KERALA

Tourism sector feels the heat of economic slowdown

S. Anil Radhakrishnan

THIRUVANANTHAPURAM: The global recession has had its repercussions on the burgeoning tourism industry in ‘God’s Own Country’ at a time when tourism is sought to be positioned as a major driver of the State’s economic growth and its direct and multiplier effects are to be harnessed for employment generation and infrastructure development.

Naturally, tourism is one of the obvious casualties of the recessionary phase with tourists either postponing or cancelling their trip to Kerala, which, ironically, is observing 2009 as ‘Visit Kerala Year.’

The tourism and hospitality industry is feeling the heat of the slowdown, with tourist arrivals falling by as much as 50 per cent this season. There has been a 50 per cent fall in arrivals of Free Independent Travellers (FITs) as well.

Charter operations from the U.K. have trailed off and the occupancy rate in hotels, including premium properties, and home-stays has fallen steeply. Around 55 per cent of foreign tourist arrivals are from the U.K., the U.S., France, Italy, Austria and Germany, the very same countries that are experiencing recession. Those who have managed to land here are mainly from the Scandinavian countries and the CIS states, which have not been hit as badly as the former.

MICE (Meeting, Incentive, Convention, Exhibition) tourism has also taken a bad hit after the recession took its toll on IT companies and multinational firms. Kochi and Kovalam have been the favourite spots of MICE tourism.

The drop in arrivals has affected the stake-holders in the industry such as hotels, tour operators, transport and travel agencies. Small hotels with 30 to 40 rooms and small entrepreneurs who made a decisive entry into the industry have since been the worst hit.

“It is the economic recession that has resulted in the present crisis. The terror attacks in Mumbai have only compounded the problem. Even prime properties are not doing well. The room occupancy is just around 50 per cent. February and March are tipped to be worse and some hotels have announced off-season rates from next month,” says a senior official of a leading tour operator in Thiruvananthapuram.

The crisis in the IT sector and the Gulf due to the economic slowdown has also affected arrivals to the State. “Tourist arrivals via the Gulf and business traffic have been affected and the properties in Malabar have started feeling the pinch. But, we have not reduced the tariff,” says N.K. Mohammed of Kadavu Resorts, Kozhikode.

Houseboats

Fifty per cent of the 440 houseboats that operate in Kollam, Kumarakom, Alappuzha and Ernakulam have been dry-docked owing to lack of takers. For houseboats, the five months from November is the peak period. “We survive on the income received during this period. We have since reduced tariff by 40 per cent, but the response has been poor. The daily loss is around Rs.15 lakh,” says Tomy Pulikattil of the Houseboat Owners Association.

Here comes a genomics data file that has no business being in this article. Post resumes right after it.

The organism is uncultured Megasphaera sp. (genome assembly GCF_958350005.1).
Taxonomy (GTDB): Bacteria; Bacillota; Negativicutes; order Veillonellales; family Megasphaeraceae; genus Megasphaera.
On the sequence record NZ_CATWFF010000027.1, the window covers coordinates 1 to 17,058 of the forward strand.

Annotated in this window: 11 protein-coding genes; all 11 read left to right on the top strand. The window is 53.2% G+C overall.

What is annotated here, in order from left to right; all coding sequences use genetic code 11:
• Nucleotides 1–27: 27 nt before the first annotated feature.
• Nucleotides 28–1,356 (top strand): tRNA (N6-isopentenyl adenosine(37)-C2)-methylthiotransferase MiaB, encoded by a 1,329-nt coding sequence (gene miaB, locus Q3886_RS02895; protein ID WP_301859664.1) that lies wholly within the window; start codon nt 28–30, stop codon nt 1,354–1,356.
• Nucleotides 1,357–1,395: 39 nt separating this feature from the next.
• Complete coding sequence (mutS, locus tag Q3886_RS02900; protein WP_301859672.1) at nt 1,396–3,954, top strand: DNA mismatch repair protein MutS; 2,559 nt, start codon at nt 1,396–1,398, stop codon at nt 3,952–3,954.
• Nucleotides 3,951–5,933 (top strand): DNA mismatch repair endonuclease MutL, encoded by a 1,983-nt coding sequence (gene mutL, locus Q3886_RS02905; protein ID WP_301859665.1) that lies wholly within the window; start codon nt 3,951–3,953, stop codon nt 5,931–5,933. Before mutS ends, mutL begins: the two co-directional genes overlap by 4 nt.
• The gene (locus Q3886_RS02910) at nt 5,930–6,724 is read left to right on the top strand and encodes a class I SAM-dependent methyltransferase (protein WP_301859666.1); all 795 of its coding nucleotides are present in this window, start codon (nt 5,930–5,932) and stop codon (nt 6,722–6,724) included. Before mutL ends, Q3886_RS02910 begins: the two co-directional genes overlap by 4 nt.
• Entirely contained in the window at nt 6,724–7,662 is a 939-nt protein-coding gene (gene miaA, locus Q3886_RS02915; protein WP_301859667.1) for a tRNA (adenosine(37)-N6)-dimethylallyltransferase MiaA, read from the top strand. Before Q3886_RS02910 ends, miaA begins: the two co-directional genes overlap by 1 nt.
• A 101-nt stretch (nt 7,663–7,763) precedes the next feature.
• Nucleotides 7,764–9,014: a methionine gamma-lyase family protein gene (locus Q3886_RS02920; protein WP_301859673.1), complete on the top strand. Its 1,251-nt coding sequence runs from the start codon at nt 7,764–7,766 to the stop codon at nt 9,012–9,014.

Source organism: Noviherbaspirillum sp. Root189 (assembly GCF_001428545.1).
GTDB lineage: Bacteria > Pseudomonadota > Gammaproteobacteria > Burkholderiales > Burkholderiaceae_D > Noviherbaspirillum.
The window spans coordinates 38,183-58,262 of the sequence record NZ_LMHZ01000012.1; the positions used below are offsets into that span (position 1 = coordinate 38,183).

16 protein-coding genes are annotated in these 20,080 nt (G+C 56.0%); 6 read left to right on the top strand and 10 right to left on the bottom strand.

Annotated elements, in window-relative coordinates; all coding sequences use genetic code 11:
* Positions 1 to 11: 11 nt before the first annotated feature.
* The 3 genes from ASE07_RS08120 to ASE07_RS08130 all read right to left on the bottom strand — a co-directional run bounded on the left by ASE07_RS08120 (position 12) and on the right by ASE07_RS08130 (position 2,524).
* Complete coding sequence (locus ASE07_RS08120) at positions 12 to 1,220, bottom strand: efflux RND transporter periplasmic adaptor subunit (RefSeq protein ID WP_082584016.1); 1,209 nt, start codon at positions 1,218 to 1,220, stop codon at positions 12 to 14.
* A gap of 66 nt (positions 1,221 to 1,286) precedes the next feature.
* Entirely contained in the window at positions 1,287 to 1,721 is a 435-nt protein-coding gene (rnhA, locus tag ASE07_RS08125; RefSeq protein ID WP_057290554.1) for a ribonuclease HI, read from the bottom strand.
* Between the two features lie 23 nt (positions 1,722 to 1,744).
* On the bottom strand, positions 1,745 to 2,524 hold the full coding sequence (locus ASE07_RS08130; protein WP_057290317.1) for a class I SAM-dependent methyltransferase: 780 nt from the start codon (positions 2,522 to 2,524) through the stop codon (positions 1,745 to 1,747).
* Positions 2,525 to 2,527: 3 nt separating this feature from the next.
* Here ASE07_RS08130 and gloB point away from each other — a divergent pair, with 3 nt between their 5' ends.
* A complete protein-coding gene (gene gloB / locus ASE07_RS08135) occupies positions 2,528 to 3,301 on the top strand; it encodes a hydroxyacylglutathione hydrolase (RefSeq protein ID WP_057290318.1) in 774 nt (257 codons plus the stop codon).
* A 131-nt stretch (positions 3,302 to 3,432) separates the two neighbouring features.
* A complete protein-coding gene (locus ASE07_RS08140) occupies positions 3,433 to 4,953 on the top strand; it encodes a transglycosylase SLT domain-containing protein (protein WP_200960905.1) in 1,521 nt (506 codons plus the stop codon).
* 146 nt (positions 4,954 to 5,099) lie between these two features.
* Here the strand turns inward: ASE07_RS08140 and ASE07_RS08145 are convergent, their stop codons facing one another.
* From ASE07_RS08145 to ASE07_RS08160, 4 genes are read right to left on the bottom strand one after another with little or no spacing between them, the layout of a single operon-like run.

About 95 per cent of the houseboats have been funded through bank loans. “All operators are struggling to make ends meet, much less repay loans,” adds Mr. Pulikattil.

Ayurveda

However, the only solace, if it can be called one, is that there has not been a slump in those arriving for therapy to Ayurveda centres. “As many tourists had drawn up their travel plans one year in advance, there has not been any cancellation. But, there has been a fall in the FITs coming from Germany, France and the U.K. Many are avoiding the agents and directly approaching us,” says Sajeev Kurup of Pomally Aram Thampuran Ayurveda Mana, Peringode in Palakkad.

The worrying aspect for those running Ayurveda centres is that the bookings for the next year, and those from West Asia, for the coming June-July period have not taken off. The destination has turned to be costly in terms of pricing. Airfares are still high and connectivity with metros poor. Taxes, including luxury tax, are on the higher side.

“Even now, the dual pricing regime exists for domestic and foreign tourists during the peak season. We could have overcome the crisis by reducing the tariff and attracting domestic tourists, as we would have to depend on them for the next few years as well. But, no hotel is ready to bring down the rates.

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